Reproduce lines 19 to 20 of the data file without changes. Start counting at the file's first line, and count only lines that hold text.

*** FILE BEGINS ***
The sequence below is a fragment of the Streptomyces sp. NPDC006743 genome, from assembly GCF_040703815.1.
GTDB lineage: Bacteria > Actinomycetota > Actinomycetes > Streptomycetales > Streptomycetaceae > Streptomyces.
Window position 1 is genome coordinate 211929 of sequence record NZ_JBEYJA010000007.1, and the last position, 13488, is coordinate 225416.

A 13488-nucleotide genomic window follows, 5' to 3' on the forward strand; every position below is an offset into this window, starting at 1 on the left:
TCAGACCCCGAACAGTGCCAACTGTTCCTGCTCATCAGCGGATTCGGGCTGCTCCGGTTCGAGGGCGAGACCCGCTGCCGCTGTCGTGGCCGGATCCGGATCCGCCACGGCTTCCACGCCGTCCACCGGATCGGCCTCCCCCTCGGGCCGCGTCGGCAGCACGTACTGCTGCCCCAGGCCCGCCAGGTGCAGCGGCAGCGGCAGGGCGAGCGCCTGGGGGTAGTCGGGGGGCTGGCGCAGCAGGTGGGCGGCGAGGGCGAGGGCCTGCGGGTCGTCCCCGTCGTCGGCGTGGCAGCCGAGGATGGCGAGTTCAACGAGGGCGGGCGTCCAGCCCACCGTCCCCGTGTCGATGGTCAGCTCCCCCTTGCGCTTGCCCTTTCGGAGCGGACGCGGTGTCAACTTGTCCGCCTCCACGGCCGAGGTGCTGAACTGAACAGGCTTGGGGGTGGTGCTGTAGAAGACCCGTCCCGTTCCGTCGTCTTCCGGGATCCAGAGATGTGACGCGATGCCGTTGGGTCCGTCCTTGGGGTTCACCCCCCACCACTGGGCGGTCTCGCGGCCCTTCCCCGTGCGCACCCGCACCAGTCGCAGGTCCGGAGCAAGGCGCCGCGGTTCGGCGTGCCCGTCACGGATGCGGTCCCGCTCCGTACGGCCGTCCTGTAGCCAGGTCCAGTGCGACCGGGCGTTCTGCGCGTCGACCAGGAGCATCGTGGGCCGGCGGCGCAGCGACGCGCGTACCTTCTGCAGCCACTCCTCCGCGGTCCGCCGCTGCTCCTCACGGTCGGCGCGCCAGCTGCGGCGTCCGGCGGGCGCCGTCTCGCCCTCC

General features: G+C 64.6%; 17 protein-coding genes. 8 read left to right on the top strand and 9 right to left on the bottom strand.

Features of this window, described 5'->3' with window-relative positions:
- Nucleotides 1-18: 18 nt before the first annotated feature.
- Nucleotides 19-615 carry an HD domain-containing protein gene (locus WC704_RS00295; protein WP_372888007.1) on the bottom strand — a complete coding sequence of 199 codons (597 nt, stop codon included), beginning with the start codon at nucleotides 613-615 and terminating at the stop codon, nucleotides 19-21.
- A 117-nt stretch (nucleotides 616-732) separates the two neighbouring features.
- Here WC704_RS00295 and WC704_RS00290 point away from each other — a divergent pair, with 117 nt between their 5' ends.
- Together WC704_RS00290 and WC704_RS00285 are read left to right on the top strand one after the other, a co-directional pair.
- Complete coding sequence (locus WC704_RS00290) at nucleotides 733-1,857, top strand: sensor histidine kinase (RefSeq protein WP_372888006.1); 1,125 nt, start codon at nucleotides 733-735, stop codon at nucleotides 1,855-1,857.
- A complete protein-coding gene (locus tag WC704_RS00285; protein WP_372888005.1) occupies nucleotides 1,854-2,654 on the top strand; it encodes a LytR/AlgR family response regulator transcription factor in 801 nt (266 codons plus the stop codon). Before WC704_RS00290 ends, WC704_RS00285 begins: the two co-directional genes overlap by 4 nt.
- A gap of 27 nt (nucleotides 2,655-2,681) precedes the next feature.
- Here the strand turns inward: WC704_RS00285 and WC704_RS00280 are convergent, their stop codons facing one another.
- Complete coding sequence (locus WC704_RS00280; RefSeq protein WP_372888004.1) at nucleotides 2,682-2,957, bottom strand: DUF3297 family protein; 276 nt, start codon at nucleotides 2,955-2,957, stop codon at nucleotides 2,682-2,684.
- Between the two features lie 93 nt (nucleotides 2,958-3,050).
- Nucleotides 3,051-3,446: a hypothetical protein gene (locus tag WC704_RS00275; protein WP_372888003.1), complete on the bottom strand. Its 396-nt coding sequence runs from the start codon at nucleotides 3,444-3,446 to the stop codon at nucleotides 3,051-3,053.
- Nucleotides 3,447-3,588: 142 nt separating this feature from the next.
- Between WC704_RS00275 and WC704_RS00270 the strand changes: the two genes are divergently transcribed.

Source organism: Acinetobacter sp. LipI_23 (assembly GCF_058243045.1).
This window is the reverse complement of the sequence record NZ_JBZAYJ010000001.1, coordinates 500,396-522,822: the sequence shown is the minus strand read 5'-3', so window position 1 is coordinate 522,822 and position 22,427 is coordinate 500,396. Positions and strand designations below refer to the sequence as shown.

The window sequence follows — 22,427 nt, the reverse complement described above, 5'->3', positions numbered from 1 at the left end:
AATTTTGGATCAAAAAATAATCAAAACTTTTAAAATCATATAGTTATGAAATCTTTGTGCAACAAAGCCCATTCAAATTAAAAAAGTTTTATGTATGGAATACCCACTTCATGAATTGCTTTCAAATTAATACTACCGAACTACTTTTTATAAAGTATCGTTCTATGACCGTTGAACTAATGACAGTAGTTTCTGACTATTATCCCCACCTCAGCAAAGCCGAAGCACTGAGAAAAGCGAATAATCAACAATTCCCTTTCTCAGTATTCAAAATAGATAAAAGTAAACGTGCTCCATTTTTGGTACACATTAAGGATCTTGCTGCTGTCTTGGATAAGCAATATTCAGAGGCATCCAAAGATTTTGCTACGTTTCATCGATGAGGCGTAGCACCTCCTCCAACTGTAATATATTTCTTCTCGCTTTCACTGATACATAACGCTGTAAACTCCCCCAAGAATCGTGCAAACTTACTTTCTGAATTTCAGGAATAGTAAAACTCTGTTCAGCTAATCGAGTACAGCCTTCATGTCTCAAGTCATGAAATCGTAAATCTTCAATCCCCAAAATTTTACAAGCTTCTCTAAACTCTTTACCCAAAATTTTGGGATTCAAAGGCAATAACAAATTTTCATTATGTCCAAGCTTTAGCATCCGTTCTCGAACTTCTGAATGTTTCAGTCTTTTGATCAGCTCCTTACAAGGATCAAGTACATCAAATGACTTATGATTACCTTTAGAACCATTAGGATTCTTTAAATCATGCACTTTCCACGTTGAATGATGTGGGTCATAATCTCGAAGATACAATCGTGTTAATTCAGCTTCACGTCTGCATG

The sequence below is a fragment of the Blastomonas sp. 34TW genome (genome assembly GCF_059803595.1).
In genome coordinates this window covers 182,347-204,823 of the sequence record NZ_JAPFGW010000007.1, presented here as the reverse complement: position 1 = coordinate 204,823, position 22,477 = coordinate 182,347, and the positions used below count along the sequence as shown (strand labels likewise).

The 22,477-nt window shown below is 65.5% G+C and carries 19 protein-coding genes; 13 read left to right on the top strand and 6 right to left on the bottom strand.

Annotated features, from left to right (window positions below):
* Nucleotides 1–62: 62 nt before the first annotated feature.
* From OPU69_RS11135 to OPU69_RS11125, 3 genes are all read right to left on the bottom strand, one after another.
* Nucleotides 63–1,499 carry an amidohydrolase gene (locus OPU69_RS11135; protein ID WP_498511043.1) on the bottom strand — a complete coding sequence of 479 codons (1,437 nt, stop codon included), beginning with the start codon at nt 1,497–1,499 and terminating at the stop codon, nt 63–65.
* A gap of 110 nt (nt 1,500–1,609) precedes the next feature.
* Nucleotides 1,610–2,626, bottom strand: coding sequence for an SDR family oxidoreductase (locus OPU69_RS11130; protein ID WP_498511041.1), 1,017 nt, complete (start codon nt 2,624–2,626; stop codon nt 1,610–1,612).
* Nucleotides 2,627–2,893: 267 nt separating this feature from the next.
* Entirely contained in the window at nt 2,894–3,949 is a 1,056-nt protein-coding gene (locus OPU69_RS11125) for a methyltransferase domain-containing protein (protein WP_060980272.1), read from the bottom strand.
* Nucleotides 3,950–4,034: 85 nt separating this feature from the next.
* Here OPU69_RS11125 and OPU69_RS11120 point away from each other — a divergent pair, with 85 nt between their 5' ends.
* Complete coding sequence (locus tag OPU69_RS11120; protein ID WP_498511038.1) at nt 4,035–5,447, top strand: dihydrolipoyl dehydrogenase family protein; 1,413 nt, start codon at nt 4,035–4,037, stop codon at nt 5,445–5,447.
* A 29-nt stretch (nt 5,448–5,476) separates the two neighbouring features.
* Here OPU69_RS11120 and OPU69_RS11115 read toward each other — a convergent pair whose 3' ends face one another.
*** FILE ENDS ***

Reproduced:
- Nucleotides 3,051-3,446: a hypothetical protein gene (locus tag WC704_RS00275; protein WP_372888003.1), complete on the bottom strand. Its 396-nt coding sequence runs from the start codon at nucleotides 3,444-3,446 to the stop codon at nucleotides 3,051-3,053.
- Nucleotides 3,447-3,588: 142 nt separating this feature from the next.